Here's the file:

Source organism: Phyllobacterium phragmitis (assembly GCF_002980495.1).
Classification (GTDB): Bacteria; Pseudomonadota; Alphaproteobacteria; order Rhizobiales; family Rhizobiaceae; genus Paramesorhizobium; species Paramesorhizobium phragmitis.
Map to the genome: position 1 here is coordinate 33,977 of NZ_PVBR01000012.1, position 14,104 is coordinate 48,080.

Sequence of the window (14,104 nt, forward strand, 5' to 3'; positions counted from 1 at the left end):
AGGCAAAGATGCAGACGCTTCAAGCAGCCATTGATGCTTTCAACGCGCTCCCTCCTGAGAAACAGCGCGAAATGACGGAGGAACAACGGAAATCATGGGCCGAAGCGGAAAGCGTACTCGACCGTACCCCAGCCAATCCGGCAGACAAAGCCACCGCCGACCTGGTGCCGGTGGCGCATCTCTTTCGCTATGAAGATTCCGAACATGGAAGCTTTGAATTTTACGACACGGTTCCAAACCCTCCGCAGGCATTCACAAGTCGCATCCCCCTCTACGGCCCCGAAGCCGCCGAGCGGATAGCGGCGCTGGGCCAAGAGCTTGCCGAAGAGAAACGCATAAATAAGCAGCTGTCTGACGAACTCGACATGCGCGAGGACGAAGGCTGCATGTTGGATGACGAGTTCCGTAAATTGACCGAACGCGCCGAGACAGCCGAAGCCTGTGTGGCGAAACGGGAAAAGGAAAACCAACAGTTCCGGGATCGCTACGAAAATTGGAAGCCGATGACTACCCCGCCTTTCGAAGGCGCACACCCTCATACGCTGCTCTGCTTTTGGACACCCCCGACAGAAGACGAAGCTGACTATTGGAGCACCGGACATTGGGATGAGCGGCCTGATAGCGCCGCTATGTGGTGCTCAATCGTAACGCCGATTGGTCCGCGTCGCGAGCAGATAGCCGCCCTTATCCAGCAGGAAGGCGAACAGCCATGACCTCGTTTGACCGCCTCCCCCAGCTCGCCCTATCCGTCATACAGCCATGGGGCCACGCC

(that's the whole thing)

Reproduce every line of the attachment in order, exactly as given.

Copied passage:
Source organism: Phyllobacterium phragmitis (assembly GCF_002980495.1).
Classification (GTDB): Bacteria; Pseudomonadota; Alphaproteobacteria; order Rhizobiales; family Rhizobiaceae; genus Paramesorhizobium; species Paramesorhizobium phragmitis.
Map to the genome: position 1 here is coordinate 33,977 of NZ_PVBR01000012.1, position 14,104 is coordinate 48,080.

Sequence of the window (14,104 nt, forward strand, 5' to 3'; positions counted from 1 at the left end):
AGGCAAAGATGCAGACGCTTCAAGCAGCCATTGATGCTTTCAACGCGCTCCCTCCTGAGAAACAGCGCGAAATGACGGAGGAACAACGGAAATCATGGGCCGAAGCGGAAAGCGTACTCGACCGTACCCCAGCCAATCCGGCAGACAAAGCCACCGCCGACCTGGTGCCGGTGGCGCATCTCTTTCGCTATGAAGATTCCGAACATGGAAGCTTTGAATTTTACGACACGGTTCCAAACCCTCCGCAGGCATTCACAAGTCGCATCCCCCTCTACGGCCCCGAAGCCGCCGAGCGGATAGCGGCGCTGGGCCAAGAGCTTGCCGAAGAGAAACGCATAAATAAGCAGCTGTCTGACGAACTCGACATGCGCGAGGACGAAGGCTGCATGTTGGATGACGAGTTCCGTAAATTGACCGAACGCGCCGAGACAGCCGAAGCCTGTGTGGCGAAACGGGAAAAGGAAAACCAACAGTTCCGGGATCGCTACGAAAATTGGAAGCCGATGACTACCCCGCCTTTCGAAGGCGCACACCCTCATACGCTGCTCTGCTTTTGGACACCCCCGACAGAAGACGAAGCTGACTATTGGAGCACCGGACATTGGGATGAGCGGCCTGATAGCGCCGCTATGTGGTGCTCAATCGTAACGCCGATTGGTCCGCGTCGCGAGCAGATAGCCGCCCTTATCCAGCAGGAAGGCGAACAGCCATGACCTCGTTTGACCGCCTCCCCCAGCTCGCCCTATCCGTCATACAGCCATGGGGCCACGCC